Symptomatic secondary spinal arachnoid cysts: a systematic review

Spine J. 2023 Aug;23(8):1199-1211. doi: 10.1016/j.spinee.2023.03.002. Epub 2023 Mar 15.


Background context: Secondary spinal arachnoid cysts have rarely been reported but present significant challenges for management. These cysts could be anteriorly located with long rostral-caudal extensions and many are related to arachnoiditis, leading to difficult-to-treat disorders. Thus far, due to the scarcity of reports, the features of the disease and the optimal therapeutic strategies remain unclear.

Purpose: To investigate clinical features and the optimal treatment modalities of secondary spinal arachnoid cysts compared with primary spinal arachnoid cysts.

Study design: Systematic review.

Patient sample: Systematic review identified 103 secondary cases from 80 studies and reports.

Outcome measures: Condition of symptom relief and duration of treatment response were analyzed.

Methods: An electronic literature search of the PubMed database was conducted for studies on secondary spinal arachnoid cysts between 1990 and 2022. Non-English publications, nonhuman studies, reports of a primary cyst, studies not including case details, and studies of nonsymptomatic cases were excluded.

Results: This systematic review included 103 secondary cases. The most commonly reported etiologies were iatrogenic factors, trauma, and subarachnoid hemorrhage, accounting for 88 intradural extramedullary, 11 extradural, one intradural/extradural, one interdural, and one intramedullary spinal arachnoid cyst after a median duration of 30, 12, and 9 months, respectively. Extradural cysts were more prone to occur at dorsal locations and affect thoracic segments (mean cyst length: 3.4 segments). Intradural cysts showed a relatively higher ventral/dorsal ratio (1:1.09, 1.75:1, and 3.50:1 for cysts occurring from iatrogenic factors, trauma, and subarachnoid hemorrhage, respectively) and thoracic distribution, with a mean cyst length of 4.3 segments (5.1 for ventral and 3.5 for dorsal cysts). For intradural cysts, recurrence risk was lower after surgical resection than after fenestration/marsupialization (12-month recurrence risk: 21.43% vs 50.72%, log-rank test: p=.0248, Gehan-Breslow-Wilcoxon test: p=.0126). In cases treated with shunting, one recurrence (1/8 cases) was noted after external shunting and two recurrences (2/5 cases) after internal shunting at a median follow up of 12 months.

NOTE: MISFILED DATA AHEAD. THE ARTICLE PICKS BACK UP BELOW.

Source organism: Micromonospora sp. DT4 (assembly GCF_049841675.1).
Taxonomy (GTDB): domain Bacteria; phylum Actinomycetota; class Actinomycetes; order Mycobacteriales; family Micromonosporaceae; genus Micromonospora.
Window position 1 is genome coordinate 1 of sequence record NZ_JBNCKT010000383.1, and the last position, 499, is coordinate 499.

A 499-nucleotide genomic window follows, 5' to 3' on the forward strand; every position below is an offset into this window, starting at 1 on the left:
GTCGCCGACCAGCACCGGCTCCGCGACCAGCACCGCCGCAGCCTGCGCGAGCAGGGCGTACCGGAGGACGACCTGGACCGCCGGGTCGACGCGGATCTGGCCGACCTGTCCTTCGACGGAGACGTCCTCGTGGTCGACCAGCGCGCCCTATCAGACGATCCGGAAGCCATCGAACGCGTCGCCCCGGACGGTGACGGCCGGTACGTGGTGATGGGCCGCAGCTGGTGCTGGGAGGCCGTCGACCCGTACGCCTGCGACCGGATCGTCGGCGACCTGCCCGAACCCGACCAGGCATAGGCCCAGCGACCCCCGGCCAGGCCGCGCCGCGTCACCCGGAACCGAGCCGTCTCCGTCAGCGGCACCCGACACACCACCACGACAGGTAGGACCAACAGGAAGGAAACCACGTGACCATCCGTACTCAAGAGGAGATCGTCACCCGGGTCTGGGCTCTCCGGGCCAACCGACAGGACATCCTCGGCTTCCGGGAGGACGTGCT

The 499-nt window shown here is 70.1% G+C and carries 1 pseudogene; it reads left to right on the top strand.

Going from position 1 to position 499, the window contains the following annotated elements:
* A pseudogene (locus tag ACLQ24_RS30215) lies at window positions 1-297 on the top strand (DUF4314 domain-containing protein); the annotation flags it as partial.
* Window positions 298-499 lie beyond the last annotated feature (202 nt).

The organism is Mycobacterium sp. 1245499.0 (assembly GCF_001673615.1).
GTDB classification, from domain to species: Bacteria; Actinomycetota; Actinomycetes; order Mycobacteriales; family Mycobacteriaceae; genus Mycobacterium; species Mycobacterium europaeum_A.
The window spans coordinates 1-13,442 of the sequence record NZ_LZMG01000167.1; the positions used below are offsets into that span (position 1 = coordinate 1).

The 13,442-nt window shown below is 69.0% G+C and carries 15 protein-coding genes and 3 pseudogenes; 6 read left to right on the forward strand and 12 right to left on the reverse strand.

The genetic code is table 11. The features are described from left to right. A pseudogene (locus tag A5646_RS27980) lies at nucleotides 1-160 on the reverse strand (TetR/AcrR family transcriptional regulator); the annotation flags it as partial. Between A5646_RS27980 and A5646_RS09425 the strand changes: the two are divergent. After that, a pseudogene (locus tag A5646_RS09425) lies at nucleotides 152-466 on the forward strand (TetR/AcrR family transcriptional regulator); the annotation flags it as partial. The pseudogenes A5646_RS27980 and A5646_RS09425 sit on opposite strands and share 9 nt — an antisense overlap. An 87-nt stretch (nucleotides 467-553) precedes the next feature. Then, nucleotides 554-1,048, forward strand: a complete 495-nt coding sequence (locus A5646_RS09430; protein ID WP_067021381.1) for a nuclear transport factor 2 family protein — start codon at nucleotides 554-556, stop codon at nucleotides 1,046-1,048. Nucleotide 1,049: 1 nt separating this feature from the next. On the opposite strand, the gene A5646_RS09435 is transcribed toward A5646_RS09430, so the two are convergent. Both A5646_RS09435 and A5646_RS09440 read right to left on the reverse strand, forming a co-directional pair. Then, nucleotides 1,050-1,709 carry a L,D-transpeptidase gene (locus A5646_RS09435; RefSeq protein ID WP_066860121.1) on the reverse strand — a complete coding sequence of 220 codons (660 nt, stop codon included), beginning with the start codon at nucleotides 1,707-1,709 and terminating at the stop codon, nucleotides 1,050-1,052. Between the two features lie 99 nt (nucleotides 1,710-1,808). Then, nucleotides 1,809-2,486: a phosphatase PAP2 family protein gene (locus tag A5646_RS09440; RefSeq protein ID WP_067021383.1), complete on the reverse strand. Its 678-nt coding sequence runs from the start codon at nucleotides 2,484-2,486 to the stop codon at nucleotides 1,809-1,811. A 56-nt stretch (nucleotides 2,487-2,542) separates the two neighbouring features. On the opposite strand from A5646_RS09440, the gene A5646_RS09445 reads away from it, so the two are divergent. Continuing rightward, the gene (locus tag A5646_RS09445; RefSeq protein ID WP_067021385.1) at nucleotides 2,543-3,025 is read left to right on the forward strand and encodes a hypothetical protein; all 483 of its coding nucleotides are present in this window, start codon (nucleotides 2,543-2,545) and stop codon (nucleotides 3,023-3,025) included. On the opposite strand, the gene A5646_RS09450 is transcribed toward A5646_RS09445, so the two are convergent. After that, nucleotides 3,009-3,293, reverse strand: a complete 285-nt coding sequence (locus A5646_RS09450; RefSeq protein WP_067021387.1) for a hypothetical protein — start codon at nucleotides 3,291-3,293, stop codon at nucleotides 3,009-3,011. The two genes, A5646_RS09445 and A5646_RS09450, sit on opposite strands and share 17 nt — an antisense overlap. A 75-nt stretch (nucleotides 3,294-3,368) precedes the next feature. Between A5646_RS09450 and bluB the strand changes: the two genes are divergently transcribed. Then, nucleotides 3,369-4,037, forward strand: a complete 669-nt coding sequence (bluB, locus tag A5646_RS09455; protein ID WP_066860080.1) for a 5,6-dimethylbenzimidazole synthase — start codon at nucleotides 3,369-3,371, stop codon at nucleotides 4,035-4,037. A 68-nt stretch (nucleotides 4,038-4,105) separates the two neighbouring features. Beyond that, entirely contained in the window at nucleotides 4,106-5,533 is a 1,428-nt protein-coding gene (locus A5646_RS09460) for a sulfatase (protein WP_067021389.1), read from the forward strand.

Conclusions: Secondary spinal arachnoid cysts, particularly intradural cysts, are rarer and more challenging to treat than primary spinal cysts. Although fenestration/marsupialization is the commonly adopted treatment, the recurrence rate is high. For unresectable cysts, shunting procedures, particularly shunting into a body cavity (eg, pleural or peritoneal cavity) away from the subarachnoid space, could be a therapeutic alternative besides fenestration/marupialization, yet its efficacy requires confirmation by more data.

Keywords: Arachnoiditis; Epidermoid cyst; Iatrogenic factor; Intradural spinal arachnoid cyst; Secondary spinal arachnoid cyst.

Publication types

  • Systematic Review
  • Review
  • Research Support, Non-U.S. Gov't

MeSH terms

  • Arachnoid Cysts* / complications
  • Arachnoid Cysts* / diagnostic imaging
  • Arachnoid Cysts* / surgery
  • Humans
  • Iatrogenic Disease
  • Magnetic Resonance Imaging / adverse effects
  • Neurosurgical Procedures / adverse effects
  • Spinal Cord Diseases* / diagnosis
  • Spinal Cord Diseases* / etiology
  • Spinal Cord Diseases* / surgery
  • Subarachnoid Hemorrhage* / complications
  • Subarachnoid Hemorrhage* / surgery